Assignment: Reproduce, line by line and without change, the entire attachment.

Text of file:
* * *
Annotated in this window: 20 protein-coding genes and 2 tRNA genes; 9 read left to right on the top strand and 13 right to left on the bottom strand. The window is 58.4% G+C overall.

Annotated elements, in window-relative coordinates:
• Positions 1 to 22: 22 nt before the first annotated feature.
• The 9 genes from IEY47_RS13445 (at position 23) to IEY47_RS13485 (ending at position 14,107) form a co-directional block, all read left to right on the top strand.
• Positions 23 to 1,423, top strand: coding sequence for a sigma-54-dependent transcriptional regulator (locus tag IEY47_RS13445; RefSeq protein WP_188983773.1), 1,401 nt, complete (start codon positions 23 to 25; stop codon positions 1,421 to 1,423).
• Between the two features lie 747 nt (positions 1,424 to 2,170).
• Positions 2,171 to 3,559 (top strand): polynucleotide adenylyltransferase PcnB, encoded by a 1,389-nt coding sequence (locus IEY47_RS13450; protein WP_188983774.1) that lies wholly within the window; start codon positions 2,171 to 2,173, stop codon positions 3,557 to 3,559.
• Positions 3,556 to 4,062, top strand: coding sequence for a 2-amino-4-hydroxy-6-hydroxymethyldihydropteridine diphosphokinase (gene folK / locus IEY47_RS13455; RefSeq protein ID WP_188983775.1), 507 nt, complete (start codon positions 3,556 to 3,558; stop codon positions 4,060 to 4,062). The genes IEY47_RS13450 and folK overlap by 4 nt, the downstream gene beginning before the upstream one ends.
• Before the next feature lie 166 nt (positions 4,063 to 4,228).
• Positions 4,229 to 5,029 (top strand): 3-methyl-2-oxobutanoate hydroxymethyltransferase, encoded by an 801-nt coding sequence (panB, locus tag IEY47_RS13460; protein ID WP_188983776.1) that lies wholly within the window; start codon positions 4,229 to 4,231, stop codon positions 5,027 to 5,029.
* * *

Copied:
Annotated in this window: 20 protein-coding genes and 2 tRNA genes; 9 read left to right on the top strand and 13 right to left on the bottom strand. The window is 58.4% G+C overall.

Annotated elements, in window-relative coordinates:
• Positions 1 to 22: 22 nt before the first annotated feature.
• The 9 genes from IEY47_RS13445 (at position 23) to IEY47_RS13485 (ending at position 14,107) form a co-directional block, all read left to right on the top strand.
• Positions 23 to 1,423, top strand: coding sequence for a sigma-54-dependent transcriptional regulator (locus tag IEY47_RS13445; RefSeq protein WP_188983773.1), 1,401 nt, complete (start codon positions 23 to 25; stop codon positions 1,421 to 1,423).
• Between the two features lie 747 nt (positions 1,424 to 2,170).
• Positions 2,171 to 3,559 (top strand): polynucleotide adenylyltransferase PcnB, encoded by a 1,389-nt coding sequence (locus IEY47_RS13450; protein WP_188983774.1) that lies wholly within the window; start codon positions 2,171 to 2,173, stop codon positions 3,557 to 3,559.
• Positions 3,556 to 4,062, top strand: coding sequence for a 2-amino-4-hydroxy-6-hydroxymethyldihydropteridine diphosphokinase (gene folK / locus IEY47_RS13455; RefSeq protein ID WP_188983775.1), 507 nt, complete (start codon positions 3,556 to 3,558; stop codon positions 4,060 to 4,062). The genes IEY47_RS13450 and folK overlap by 4 nt, the downstream gene beginning before the upstream one ends.
• Before the next feature lie 166 nt (positions 4,063 to 4,228).
• Positions 4,229 to 5,029 (top strand): 3-methyl-2-oxobutanoate hydroxymethyltransferase, encoded by an 801-nt coding sequence (panB, locus tag IEY47_RS13460; protein ID WP_188983776.1) that lies wholly within the window; start codon positions 4,229 to 4,231, stop codon positions 5,027 to 5,029.